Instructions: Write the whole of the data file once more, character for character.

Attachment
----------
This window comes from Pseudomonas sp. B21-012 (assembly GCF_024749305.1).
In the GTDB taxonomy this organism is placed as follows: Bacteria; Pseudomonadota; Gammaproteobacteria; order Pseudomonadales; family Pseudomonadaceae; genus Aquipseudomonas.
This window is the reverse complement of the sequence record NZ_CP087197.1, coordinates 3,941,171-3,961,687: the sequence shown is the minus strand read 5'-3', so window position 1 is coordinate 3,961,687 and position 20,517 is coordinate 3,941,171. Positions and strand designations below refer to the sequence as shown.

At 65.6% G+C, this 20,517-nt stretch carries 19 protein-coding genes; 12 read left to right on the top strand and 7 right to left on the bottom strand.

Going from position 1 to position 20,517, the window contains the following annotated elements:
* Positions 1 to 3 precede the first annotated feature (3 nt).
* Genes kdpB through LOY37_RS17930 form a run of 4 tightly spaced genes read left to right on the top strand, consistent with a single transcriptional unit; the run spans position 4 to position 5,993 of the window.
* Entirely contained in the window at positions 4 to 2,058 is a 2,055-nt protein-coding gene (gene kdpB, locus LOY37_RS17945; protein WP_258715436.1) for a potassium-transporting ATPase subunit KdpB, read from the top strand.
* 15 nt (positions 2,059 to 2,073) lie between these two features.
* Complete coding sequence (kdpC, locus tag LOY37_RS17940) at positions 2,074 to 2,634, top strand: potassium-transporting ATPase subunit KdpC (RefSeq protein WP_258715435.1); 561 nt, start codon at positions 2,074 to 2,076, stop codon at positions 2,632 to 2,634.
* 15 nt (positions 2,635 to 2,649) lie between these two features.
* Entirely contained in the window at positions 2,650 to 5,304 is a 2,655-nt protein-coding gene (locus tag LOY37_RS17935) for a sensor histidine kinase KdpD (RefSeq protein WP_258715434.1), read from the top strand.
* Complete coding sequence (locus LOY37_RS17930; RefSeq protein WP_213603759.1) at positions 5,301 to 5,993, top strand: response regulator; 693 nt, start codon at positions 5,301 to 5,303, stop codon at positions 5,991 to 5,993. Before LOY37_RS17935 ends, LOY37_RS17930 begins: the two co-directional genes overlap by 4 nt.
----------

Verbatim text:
This window comes from Pseudomonas sp. B21-012 (assembly GCF_024749305.1).
In the GTDB taxonomy this organism is placed as follows: Bacteria; Pseudomonadota; Gammaproteobacteria; order Pseudomonadales; family Pseudomonadaceae; genus Aquipseudomonas.
This window is the reverse complement of the sequence record NZ_CP087197.1, coordinates 3,941,171-3,961,687: the sequence shown is the minus strand read 5'-3', so window position 1 is coordinate 3,961,687 and position 20,517 is coordinate 3,941,171. Positions and strand designations below refer to the sequence as shown.

At 65.6% G+C, this 20,517-nt stretch carries 19 protein-coding genes; 12 read left to right on the top strand and 7 right to left on the bottom strand.

Going from position 1 to position 20,517, the window contains the following annotated elements:
* Positions 1 to 3 precede the first annotated feature (3 nt).
* Genes kdpB through LOY37_RS17930 form a run of 4 tightly spaced genes read left to right on the top strand, consistent with a single transcriptional unit; the run spans position 4 to position 5,993 of the window.
* Entirely contained in the window at positions 4 to 2,058 is a 2,055-nt protein-coding gene (gene kdpB, locus LOY37_RS17945; protein WP_258715436.1) for a potassium-transporting ATPase subunit KdpB, read from the top strand.
* 15 nt (positions 2,059 to 2,073) lie between these two features.
* Complete coding sequence (kdpC, locus tag LOY37_RS17940) at positions 2,074 to 2,634, top strand: potassium-transporting ATPase subunit KdpC (RefSeq protein WP_258715435.1); 561 nt, start codon at positions 2,074 to 2,076, stop codon at positions 2,632 to 2,634.
* 15 nt (positions 2,635 to 2,649) lie between these two features.
* Entirely contained in the window at positions 2,650 to 5,304 is a 2,655-nt protein-coding gene (locus tag LOY37_RS17935) for a sensor histidine kinase KdpD (RefSeq protein WP_258715434.1), read from the top strand.
* Complete coding sequence (locus LOY37_RS17930; RefSeq protein WP_213603759.1) at positions 5,301 to 5,993, top strand: response regulator; 693 nt, start codon at positions 5,301 to 5,303, stop codon at positions 5,991 to 5,993. Before LOY37_RS17935 ends, LOY37_RS17930 begins: the two co-directional genes overlap by 4 nt.